More than 40 companies, including Asda and Procter & Gamble, have pledged to reduce plastic packaging by 2025 with the UK Plastic Pact.
The BBC’s documentary series ‘The Blue Planet’ brought our impact on the environment into focus, sparking a UK-wide push to rethink plastic waste. It’s never been easier or more lucrative to make positive changes. Which? sets out some of the ways you can save money – and the environment – at the same time.
Rewards for choosing ethical businesses
The Ice loyalty scheme rewards shoppers for picking retailers who are making a concerted effort to reduce their environmental footprint. Ice checks the green credentials of retailers before allowing them to join as a partner. Under the scheme, you can earn points from this curated list of retailers, with including Browns, All Bar One, John Lewis and Marks & Spencer. Typically, you can earn one point per £1 spent, though some retailers offer as much as seven points for every £1 you spend. Each Ice point is generally worth 1p, although some points may be worth 2p when you redeem them with selected retailers. You can link your Mastercard to automatically earn points when you spend in store. This will work on top of any other loyalty scheme you are collecting points for, such as Avios or Clubcard. You don’t need a minimum number of points to unlock your rewards; Ice will let you spend as soon as your points have cleared. Read more in our news story: Mastercard joins ‘ethical’ loyalty scheme – can you benefit?
Switch to a reusable cup for coffee discounts
Earlier this year, Pret A Manger doubled the discount it offers customers who bring along a reusable cup for takeaway drinks – from 25p to 50p. Rivals Costa and Starbucks offer 25p off, while Greggs offers 20p off. Many chains also allow you to purchase a cheap reusable cup directly from their stores.
You can get a reusable cup from as little as £1, so it would take just two Pret hot drinks or four Costa or Starbucks drinks for you to start reaping the rewards.
Swap old clothes for voucher codes
Brits throw away 300,000 tonnes of clothing every year, which is sent to land fill where it can take years to degrade. A great way to earn money from your old clothes is by selling them on Ebay, but it can be a time-consuming process listing each item. For quicker rewards, you could try a new app called Regain. You just need to pack up your old clothing, shoes, handbags and belts (a minimum 10 items), attach a label to your package and find a drop off point near you – Regain claims there are 20,000 to choose from. Once you drop off your box, you will get to choose a discount code from a range of retailers, including Superdry, Missguided, Boohoo and Expedia. The code only lasts seven days though, so you will need to act fast to benefit.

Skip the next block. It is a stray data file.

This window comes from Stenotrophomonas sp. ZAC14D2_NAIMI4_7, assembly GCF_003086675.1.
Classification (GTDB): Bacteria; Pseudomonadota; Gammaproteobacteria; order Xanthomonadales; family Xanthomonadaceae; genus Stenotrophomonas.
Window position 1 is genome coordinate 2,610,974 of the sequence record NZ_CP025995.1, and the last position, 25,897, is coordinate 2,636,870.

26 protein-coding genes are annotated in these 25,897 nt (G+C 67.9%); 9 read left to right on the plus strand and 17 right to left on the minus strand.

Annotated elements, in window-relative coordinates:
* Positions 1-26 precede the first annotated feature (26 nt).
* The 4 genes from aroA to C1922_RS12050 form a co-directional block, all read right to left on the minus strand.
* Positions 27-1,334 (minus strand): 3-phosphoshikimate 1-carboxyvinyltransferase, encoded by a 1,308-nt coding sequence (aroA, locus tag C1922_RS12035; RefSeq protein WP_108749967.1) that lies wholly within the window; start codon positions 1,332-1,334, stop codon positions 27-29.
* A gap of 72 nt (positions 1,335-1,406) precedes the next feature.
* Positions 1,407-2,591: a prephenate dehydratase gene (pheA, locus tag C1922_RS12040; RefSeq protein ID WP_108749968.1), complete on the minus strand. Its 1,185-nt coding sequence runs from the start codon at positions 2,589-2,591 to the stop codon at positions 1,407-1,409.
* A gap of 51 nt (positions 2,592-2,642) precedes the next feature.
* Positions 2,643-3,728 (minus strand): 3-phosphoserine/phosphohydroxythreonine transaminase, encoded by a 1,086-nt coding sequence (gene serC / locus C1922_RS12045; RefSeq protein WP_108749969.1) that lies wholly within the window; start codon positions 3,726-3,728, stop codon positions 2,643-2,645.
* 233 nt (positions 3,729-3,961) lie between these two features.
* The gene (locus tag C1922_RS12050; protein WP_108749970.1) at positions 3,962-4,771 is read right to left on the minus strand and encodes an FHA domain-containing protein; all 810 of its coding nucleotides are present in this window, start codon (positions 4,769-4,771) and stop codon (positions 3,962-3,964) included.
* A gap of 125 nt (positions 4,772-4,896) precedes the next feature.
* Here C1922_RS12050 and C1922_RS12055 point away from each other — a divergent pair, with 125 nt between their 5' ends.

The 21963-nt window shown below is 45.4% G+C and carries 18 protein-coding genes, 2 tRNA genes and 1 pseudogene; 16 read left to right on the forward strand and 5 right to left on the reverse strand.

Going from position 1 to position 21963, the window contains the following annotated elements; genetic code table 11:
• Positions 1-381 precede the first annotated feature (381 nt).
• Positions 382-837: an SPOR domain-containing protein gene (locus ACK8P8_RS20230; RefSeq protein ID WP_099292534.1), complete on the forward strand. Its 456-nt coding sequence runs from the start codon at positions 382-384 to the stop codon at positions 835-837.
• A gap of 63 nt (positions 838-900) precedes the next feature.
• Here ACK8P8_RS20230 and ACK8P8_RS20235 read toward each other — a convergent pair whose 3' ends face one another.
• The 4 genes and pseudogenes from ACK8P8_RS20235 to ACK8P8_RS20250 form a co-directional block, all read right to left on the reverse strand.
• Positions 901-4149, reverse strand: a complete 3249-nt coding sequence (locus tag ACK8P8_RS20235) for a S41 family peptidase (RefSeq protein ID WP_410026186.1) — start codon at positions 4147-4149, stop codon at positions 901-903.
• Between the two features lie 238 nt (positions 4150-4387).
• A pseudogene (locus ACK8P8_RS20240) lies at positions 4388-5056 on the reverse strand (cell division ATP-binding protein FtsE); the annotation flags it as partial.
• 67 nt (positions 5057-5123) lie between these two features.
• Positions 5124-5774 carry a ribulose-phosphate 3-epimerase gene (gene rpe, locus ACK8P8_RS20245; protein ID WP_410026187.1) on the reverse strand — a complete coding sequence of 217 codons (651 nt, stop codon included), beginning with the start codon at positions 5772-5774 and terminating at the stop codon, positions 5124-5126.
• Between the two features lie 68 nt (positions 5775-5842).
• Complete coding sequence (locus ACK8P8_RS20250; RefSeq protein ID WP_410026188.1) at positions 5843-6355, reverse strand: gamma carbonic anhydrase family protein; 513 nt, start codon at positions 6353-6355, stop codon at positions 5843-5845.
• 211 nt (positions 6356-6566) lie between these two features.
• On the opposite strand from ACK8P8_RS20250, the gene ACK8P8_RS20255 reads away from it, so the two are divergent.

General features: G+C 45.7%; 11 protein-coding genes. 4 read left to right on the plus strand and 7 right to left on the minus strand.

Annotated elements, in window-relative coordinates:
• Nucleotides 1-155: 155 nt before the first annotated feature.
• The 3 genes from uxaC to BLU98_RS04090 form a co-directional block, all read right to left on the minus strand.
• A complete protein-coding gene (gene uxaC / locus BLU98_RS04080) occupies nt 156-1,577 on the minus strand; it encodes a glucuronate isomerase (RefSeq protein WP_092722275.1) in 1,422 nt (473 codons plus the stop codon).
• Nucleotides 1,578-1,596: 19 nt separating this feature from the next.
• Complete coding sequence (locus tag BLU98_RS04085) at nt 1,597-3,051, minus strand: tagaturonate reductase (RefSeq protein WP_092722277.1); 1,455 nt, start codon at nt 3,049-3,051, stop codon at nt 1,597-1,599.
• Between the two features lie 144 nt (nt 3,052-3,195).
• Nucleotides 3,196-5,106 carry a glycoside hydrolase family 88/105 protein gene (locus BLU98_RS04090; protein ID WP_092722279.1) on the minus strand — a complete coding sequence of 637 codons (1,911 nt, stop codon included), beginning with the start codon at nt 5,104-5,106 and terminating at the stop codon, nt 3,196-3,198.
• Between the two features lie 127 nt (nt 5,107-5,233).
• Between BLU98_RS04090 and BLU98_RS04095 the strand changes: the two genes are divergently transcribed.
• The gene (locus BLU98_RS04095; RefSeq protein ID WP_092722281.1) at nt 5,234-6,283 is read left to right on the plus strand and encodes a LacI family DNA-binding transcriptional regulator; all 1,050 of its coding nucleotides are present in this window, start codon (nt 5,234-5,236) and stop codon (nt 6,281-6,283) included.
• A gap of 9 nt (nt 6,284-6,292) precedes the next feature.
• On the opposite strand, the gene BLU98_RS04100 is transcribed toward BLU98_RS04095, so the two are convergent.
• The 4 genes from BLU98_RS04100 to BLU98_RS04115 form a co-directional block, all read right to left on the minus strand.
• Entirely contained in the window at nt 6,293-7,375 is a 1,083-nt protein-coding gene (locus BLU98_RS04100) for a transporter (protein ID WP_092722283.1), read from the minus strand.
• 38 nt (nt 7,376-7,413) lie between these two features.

Cash in on old Lego Lego
can be recycled with the rest of your household plastic. But there are more and more ways to make money from the brightly coloured blocks and mini figures. Sites such as Zapper, MusicMagpie and We Buy Games will allow you to trade in kilos of blocks in exchange for cash. With Zapper you can get £50 for 10kg of Lego. That said, if you have unopened or complete Lego sets or figures, you may be able to earn more on Ebay or a specialist Lego marketplace such as Brick Owl.
Recycle direct with retailers
When you walk into a shop, you’re probably looking to buy something new, not get rid of an old t-shirt or used packaging. But lots of retailers have started to reward shoppers for bringing in their junk. Lush offers customers a free face mask if they bring back five of their black plastic pots. H&M will give you a £5 voucher – which you can use on purchases over £25 in store and online – for unwanted clothing or textiles you hand in at its stores through its garment collecting initiative. Marks & Spencer runs a similar scheme called ‘Shwopping’. You can fill up a bag with any old clothes and textiles, drop it off at an M&S store, and pick up 50 points on your Sparks loyalty card. Alternatively, you can take your donation, which must include clothing from M&S, to Oxfam and get a £5 M&S voucher, which you can use when you spend at least £35 on clothing, home and beauty products.
Rent out the stuff you own
To reduce the amount of things people buy and never use again, you could consider renting stuff you own for cash using sites such as RentNotBuy or Fatllama. Cake mixing stands, evening dresses and household tools are commonly rented items on these sites. The terms are up to you, as you can set the price and length of time you are willing to lend your items for.